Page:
If you pay any attention to real estate matters on the ‘net you are probably one of the people who made www.zillow.com one of the most popular internet real estate sites — within about a month of launching its beta site. Any way you look at it *that* is an impressive debut for any site.
What is Zillow and Why Might You Care?
Zillow is one of a rash of new sites that try to aggregate and present in usable form data about real estate transactions and listings — from many sources — to permit anyone to estimate the value of their home or apartment. The people behind it are (a) very internet savvy (including the Expedia founders) and (b) well capitalized (they are said to have started with $32 million in Venture Capital funding).
*That* is enough to tell me this is something to take seriously.
You might care about Zillow if you have been frustrated by the difficulty of getting hard data about Manhattan values, including comparable sales history. (You have been frustrated — no doubt — if you have ever tried to do this.) Other sites try to do the same or similar things, like Trulia.com and Property Shark, but this effort is comprehensive and ambitious. The feature that has attracted the most attention is the Zestimator — their way to estimate the value of a property.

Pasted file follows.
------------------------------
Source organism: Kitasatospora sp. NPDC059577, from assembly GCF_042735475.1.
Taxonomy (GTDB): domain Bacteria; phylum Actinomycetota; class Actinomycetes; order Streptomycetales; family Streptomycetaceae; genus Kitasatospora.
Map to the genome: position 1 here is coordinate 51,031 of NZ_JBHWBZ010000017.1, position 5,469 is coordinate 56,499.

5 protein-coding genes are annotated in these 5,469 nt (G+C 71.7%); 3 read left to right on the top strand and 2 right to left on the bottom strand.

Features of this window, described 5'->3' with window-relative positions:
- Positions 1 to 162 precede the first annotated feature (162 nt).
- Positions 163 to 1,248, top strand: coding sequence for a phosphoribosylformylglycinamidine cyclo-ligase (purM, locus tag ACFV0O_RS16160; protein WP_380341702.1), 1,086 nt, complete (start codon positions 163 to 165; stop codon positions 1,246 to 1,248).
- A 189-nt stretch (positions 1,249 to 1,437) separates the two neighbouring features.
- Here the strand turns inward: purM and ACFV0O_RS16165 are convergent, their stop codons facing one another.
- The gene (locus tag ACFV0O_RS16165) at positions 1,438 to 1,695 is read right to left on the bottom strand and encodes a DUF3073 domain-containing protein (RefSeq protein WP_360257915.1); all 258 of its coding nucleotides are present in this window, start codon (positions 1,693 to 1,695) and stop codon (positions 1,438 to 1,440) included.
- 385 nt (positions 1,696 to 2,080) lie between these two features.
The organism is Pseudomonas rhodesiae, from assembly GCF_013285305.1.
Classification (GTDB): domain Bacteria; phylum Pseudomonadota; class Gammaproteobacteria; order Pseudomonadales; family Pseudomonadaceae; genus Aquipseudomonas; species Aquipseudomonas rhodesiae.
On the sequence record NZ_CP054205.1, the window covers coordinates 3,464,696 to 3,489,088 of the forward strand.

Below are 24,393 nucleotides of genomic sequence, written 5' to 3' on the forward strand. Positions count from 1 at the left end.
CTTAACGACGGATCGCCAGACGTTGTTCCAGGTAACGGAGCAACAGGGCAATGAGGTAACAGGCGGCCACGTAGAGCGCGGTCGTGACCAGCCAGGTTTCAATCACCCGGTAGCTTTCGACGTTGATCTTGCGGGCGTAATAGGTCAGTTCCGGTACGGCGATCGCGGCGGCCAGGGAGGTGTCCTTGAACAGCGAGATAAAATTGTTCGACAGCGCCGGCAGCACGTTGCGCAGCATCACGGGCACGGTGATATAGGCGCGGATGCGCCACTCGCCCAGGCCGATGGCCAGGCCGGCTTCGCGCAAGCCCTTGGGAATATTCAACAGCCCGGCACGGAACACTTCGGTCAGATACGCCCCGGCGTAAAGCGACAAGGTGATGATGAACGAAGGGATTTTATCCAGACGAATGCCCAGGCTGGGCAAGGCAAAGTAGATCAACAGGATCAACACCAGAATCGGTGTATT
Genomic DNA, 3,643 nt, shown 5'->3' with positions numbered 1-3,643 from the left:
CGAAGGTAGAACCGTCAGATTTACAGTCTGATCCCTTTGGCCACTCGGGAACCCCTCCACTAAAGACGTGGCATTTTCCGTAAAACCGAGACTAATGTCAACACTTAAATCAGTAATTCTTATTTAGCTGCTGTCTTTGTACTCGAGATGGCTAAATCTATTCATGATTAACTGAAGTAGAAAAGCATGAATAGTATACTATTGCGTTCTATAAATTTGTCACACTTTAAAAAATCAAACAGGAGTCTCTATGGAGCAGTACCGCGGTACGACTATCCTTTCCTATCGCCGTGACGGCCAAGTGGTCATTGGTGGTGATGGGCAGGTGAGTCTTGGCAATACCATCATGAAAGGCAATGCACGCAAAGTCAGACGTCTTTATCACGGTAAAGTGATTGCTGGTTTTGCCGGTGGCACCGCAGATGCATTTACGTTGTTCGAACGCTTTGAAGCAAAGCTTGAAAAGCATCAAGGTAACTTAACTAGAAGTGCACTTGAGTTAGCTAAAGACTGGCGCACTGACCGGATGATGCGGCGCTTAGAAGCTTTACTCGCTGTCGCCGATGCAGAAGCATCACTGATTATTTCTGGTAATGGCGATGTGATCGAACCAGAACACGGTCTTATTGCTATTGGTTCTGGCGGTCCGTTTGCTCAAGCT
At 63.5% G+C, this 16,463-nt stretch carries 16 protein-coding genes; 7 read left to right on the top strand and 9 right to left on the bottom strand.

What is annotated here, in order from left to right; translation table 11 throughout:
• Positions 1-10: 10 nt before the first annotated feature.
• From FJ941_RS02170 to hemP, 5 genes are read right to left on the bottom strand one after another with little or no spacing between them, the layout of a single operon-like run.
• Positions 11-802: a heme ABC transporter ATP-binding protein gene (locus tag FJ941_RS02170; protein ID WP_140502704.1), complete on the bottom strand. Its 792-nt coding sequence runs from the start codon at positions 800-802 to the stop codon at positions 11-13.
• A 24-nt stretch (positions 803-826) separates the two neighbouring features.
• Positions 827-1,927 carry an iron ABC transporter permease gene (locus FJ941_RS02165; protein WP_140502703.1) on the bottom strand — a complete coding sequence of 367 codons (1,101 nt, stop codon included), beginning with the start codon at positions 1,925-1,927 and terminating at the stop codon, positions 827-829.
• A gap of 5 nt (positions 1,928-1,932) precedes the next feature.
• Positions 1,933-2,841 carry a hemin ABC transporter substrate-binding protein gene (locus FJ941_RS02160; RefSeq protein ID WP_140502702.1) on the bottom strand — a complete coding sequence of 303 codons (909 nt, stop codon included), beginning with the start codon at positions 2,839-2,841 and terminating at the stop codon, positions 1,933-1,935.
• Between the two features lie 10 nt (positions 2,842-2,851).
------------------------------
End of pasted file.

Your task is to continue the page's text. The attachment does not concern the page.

Zillow’s data is likely to get better (who knows how much) and the folks seems smart and motivated and well-funded enough to improve the algorithms and other math voodoo to improve their results.
But the data in beta has some *serious* limitations for Manhattan lofts and apartments. The key numbers Zillow reports in Manhattan are 13% for Error Percentage and 41% for 10% Range, meaning that half of the time they will "Zestimate" a value that is off by 13%, higher or lower, and that the Zestimate will be off by 10% only 41% of the time. So: half the time they will get the value of a hypothetical $1,000,000 apartment as within the range of $870,000 to $1,130,000 and half the time they will Zestimate that $1,000,000 as either worth less than $870,000 or more than $1,130,000.
They believe that they will Zestimate within the range of $900,000 to $1,100,000 almost exactly four times out of ten.
See the definitions and Manhattan numbers at http://www.zillow.com/howto/DataCoverageZestimateAccuracyNY.z#table.
Nationally, by the way, they believe that their 50/50 error range is 7.2% of the true value and that 62% of the time they come within 10% plus or minus.
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